Pharma marketing has had its unique challenges, with regulatory issues constraining the messaging and the means of communication. Specifically, when it came to connecting to Healthcare Professionals (HCPs), there were other challenges, the most critical one being, finding the time and place to connect with the HCPs at their convenience.
While all of these have been in place and relevant for long, there are changes that have happened over the last few years, and especially across the last 18 months or so, through the pandemic period. This article discusses some of these paradigm shifts that we have seen in the recent times, when it comes to pharma marketing.
Some of the key developments of change are as under:
- One of the typical methods for pharma companies to reach HCPs was via their field force of marketing representatives (MRs). Busy HCPs always had quite little time for such MRs, even ordinarily. This situation got worse through the initial months of lockdown, when HCPs were meeting the fewest of people; and the habit has persisted even after lockdown period has gone, and clinics and hospitals have resumed operations. Thus, there is a need for pharma marketing to figure reasonable alternatives and options to the traditional MR visits.
- Another way for pharma companies to connect with HCPs was via medical events, where the pharma companies would take up booths or speaker slots to get an opportunity to engage with HCPs. Right through the last 18 months, larger events have almost not happened at all. While, slowly, some of these are resuming, chances are that the scale of events and frequency of these, may not match up to the pre-pandemic times. Therefore, pharma marketing needs to figure alternative ways to reach HCPs.
• Like other professionals and consumers, even HCPs had gradually been increasing their extent of digital consumption, both for personal and professional purposes. Sitting at home for long durations in the lockdown period, and with the continuing need to stay in touch with the profession as well as patients and hospitals, accelerated the increased digital consumption habits for doctors. This included the inputs that they started getting in respect to new pharma products and related details on those. With the result that digital is a critical part of their content consumption now, pharma marketing has to take this into account, and find a way to connect with HCPs, using digital means.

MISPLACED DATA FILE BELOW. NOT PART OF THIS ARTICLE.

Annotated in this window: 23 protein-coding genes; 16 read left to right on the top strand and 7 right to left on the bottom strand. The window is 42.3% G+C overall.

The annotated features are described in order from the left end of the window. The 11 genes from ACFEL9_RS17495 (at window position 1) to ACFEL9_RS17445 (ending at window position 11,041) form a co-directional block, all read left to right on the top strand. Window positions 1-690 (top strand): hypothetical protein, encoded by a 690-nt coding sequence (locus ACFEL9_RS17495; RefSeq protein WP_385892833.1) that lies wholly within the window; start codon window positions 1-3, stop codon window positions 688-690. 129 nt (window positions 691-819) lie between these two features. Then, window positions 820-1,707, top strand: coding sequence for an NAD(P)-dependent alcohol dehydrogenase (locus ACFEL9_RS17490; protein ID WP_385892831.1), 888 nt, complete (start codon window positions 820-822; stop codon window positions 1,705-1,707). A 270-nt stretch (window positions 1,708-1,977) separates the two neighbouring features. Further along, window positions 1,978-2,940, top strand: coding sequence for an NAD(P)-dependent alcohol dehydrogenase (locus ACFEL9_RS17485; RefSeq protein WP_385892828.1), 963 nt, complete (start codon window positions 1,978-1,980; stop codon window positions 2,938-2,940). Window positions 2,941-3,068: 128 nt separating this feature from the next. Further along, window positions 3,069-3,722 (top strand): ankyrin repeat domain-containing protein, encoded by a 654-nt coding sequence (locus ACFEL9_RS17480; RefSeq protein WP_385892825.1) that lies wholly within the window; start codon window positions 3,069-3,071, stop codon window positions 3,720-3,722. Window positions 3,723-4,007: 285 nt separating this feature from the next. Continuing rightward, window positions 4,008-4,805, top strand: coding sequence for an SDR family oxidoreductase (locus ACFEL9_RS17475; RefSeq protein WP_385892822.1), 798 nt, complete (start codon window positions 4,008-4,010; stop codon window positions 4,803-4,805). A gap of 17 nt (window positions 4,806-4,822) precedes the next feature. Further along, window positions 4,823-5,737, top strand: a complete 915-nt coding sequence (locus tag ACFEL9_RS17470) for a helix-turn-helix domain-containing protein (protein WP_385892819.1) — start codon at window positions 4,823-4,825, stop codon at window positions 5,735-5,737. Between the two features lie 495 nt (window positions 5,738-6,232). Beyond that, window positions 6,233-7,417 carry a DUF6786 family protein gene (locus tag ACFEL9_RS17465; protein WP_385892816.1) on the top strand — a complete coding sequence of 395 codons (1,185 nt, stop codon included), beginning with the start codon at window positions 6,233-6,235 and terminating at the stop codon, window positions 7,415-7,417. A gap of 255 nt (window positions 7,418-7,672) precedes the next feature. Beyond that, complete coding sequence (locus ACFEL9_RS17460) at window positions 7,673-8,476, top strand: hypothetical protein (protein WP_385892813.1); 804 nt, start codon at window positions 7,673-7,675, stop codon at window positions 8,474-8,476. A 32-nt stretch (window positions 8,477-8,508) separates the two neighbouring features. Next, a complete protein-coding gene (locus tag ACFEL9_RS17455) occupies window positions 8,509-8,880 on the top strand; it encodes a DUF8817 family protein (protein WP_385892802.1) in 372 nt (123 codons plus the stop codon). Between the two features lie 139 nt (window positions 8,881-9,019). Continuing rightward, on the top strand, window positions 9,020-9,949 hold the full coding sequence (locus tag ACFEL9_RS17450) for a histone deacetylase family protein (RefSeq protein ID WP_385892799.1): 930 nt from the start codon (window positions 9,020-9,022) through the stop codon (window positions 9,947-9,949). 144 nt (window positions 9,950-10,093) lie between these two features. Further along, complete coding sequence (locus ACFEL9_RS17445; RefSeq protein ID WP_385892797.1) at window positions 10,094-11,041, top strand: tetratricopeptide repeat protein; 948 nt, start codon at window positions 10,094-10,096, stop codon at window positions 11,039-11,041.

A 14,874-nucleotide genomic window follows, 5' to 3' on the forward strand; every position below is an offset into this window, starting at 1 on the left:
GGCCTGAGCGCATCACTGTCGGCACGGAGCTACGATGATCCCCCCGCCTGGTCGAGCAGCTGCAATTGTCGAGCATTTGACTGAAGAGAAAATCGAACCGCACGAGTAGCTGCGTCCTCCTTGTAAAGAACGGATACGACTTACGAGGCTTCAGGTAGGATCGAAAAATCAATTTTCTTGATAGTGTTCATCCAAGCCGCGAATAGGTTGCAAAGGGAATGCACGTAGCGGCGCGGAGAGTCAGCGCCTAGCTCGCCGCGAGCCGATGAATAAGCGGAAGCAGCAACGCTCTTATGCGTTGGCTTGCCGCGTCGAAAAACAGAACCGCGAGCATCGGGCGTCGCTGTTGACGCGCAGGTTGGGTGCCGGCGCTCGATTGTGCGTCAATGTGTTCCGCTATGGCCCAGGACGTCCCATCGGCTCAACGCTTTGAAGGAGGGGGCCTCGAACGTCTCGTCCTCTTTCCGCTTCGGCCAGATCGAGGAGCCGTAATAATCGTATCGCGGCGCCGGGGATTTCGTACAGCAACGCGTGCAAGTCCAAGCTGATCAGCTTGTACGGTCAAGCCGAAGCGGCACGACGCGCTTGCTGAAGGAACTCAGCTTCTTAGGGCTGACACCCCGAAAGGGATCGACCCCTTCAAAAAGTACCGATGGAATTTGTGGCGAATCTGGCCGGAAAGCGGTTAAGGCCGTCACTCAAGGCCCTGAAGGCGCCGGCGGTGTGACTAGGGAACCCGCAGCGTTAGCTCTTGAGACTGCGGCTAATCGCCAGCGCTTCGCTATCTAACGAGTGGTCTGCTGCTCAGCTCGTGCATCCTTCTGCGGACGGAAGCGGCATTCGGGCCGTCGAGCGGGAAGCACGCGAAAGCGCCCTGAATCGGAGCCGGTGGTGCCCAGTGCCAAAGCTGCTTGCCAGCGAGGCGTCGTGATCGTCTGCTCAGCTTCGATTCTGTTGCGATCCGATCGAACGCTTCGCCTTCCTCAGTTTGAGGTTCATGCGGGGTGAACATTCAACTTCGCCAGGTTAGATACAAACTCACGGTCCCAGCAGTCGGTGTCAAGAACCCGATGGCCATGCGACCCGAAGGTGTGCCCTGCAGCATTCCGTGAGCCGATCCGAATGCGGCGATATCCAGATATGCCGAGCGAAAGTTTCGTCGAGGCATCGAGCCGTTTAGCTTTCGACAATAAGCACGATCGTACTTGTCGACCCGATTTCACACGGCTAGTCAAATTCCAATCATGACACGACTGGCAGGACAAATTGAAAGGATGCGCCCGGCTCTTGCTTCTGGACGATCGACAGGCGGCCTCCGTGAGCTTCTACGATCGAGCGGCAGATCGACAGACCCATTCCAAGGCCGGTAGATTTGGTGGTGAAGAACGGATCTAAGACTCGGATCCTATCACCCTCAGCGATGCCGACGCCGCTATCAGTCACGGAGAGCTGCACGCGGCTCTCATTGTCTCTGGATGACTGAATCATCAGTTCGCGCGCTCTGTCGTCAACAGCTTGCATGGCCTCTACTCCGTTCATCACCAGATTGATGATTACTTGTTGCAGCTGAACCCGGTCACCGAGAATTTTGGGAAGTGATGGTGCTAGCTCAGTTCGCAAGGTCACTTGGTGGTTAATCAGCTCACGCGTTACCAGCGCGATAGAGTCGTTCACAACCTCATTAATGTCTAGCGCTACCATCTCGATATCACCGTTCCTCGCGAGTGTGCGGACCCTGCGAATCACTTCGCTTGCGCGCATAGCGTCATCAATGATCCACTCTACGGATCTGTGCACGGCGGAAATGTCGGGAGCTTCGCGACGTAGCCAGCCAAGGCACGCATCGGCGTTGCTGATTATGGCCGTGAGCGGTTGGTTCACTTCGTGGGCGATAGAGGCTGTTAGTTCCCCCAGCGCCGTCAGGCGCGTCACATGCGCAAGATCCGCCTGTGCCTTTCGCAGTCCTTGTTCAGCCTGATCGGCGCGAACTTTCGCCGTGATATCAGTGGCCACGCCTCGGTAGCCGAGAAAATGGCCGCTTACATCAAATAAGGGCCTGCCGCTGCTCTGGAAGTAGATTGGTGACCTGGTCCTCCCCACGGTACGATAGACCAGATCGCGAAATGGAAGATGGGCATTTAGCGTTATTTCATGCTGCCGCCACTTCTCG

• Whether it is traditional media or digital media, the fundamental restrictions based on regulatory framework for pharma marketing still apply. It means that certain type of marketing content can only be shown to HCPs and not to the patients directly. That being the case, what have emerged as useful means to connect back to the HCPs, is by means of dedicated communities for HCPs. These are gated online communities, where HCPs are verified before being given access. Through content partnerships and other means, pharma marketing is able to reach HCPs via such online communities.
• Sensing the need for continuing medical education needs of HCPs on the one hand, and the need to have them familiarised with their products, some progressive pharma companies are also setting up their own dedicated communities for HCPs, where they are trying to provide a lot of useful knowledge and information that an HCP would need. That is one way of connecting to HCPs, who come for their own needs, but, in the process, the pharma company is also able to put out its own relevant communications.
• Like any other consumer of content, the HCP is also flooded with a whole host of digital communication, and for something to interest him/her, it needs to be relevant, personalised and timely. This is where marketing automation and other martech approaches come in. These ensure that only the most relevant communication gets to the HCP, who values the same then, and also engages with the pharma marketing, basis the same.
• Pharma companies will need to significantly transform their marketing efforts, using digital-first CRM, investing in high-quality data management, and considering the field force of MRs as a supporting system, and not the starting point.
• From an HCP’s point of view, pharma marketing needs to offer a consistent omnichannel experience to the HCP, and which again demands a high level of dependence on digital technology to achieve the same.
Pharma marketing is evolving and is getting more and more impacted by the use of data and technology on the one hand, as also adapting means that are more closely associated to FMCG marketing, on the other. The need of the hour for pharma companies is to be agile, continue to learn and adapt, be open to use technical means and stay ahead in a competitive market.